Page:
Birmingham NEXRAD, 5:42 p.m., when Madison County Warning was issued
At 5:42 p.m., the NWS Huntsville issued the following warning:

WFUS1 KHSV 182241
TORHSV
ALC089-182345-
BULLETIN - EBS ACTIVATION REQUESTED
TORNADO WARNING
NATIONAL WEATHER SERVICE HUNTSVILLE AL
542 PM CDT THU MAY 18 1995

THE NATIONAL WEATHER SERVICE IN HUNTSVILLE HAS ISSUED A
TORNADO WARNING EFFECTIVE UNTIL 645 PM CDT
FOR PEOPLE IN THE FOLLOWING LOCATIONS...

IN NORTH ALABAMA

...MADISON COUNTY

AT 535 PM CDT RADAR AT THE NATIONAL WEATHER SERVICE OFFICE IN HUNSVILLE
INDICATED A SEVERE THUNDERSTORM OVER WESTERN LIMESTONE COUNTY NEAR ELKMONT.

THIS STORM IS MOVING TO THE EAST AT AROUND 40 MILES PER HOUR.

...POSSIBLE FUNNEL CLOUDS SITED NORTH OF ATHENS IN LIMESTONE COUNTY.

The tornado crossed into Madison County around 5:50 p.m. on Love Branch Road, just north of the Yarborough Road intersection. It continued an east-northeasterly path across Carroll Road, Old Railroad Bed Road, and Wall Triana Highway, crossing just south of Harvest Elementary School. At 5:52 p.m., Madison County Fire dispatch reported that the tornado was on the ground near Harvest. It crossed Fords Chapel Road before taking a direct hit on the Anderson Hills subdivision along Alabama Highway 53. At this point, the tornado was at F4 intensity and the subsequent survey would also reveal evidence of it having multiple vortices. A total of 39 well-constructed houses in the subdivision sustained major damage, and 21 were destroyed. The Piggly Wiggly along Highway 53 also received damage. At 5:54 p.m., the Madison County Sheriff's Department confirmed the tornado had crossed Old Railroad Bed Road and Alabama Highway 53. As a result of these reports, tornado sirens were reactivated in Madison County one minute later. The tornado continued east-northeast making a glancing blow to the Huntsville Dragway before crossing Quarter Mountain Road and Bollweevil Lane on the northern face of Quarter Mountain. Next it crossed Hammond Lane (where is caused major damage to a few two story brick homes), Beaver Dam Road, Beaverdam Creek, and Pulaski Pike. It moved over Beaverdam Creek a second time at Mount Lebanon Road as it moved into the Meridianville area, then across Patterson Lane. Shortly after 6:00 p.m., the tornado crossed U.S. Highway 231/431 at Steger Curve - around Brier Fork bridge. Here, substantial damage was done to a cotton gin and a large farm house was spun off its foundation.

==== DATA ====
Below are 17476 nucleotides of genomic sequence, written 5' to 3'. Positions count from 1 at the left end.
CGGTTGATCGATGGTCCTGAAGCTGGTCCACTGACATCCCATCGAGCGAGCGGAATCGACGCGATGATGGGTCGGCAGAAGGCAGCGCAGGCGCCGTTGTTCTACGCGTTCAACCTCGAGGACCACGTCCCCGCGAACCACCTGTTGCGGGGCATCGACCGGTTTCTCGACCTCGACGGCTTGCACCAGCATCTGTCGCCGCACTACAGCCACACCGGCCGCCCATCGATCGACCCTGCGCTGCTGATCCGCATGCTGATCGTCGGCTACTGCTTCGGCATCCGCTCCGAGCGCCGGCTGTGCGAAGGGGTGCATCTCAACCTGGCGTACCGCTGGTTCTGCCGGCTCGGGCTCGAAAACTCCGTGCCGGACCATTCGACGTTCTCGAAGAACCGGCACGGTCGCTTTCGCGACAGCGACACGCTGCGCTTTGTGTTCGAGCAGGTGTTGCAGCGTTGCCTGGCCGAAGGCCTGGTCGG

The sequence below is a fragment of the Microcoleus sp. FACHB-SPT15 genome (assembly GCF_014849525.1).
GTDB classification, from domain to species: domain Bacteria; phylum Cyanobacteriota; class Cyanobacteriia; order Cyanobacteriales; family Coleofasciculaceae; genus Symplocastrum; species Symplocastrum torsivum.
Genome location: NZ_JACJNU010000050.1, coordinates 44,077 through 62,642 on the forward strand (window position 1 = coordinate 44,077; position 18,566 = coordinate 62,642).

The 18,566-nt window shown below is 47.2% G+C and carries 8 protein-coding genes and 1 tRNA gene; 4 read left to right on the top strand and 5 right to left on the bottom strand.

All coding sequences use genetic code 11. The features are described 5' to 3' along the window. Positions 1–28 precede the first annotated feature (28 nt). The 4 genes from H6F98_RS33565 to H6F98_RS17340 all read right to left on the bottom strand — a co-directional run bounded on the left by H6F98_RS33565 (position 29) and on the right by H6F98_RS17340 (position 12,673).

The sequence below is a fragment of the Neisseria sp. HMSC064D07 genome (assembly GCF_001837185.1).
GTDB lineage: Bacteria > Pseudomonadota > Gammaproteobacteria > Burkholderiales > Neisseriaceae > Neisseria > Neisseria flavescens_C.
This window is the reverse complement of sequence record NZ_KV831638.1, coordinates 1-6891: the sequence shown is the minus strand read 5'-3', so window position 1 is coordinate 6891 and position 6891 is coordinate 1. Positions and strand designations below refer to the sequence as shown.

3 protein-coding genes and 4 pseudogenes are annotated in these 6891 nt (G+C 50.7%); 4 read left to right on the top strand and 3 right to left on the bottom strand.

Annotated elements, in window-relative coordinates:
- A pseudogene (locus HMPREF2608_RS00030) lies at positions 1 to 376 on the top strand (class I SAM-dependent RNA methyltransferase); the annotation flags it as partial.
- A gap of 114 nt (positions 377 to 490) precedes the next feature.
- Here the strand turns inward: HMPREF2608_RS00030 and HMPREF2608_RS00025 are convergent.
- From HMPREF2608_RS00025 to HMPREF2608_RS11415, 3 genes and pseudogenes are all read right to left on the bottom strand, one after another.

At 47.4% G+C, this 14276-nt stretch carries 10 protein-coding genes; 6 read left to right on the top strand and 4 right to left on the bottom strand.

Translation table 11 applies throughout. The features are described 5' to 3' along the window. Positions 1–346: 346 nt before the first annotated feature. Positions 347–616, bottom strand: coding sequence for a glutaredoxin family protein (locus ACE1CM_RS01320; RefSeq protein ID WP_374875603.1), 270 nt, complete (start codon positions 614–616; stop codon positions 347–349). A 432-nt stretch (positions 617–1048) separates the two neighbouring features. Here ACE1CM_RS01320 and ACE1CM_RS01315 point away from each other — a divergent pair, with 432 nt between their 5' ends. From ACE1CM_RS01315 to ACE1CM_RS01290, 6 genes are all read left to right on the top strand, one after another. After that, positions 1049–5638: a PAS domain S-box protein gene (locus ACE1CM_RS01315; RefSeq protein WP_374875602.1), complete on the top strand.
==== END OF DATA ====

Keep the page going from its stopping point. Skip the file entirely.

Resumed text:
Video showing regional radar loop:



WHNT News 19 Huntsville report on how one family survived: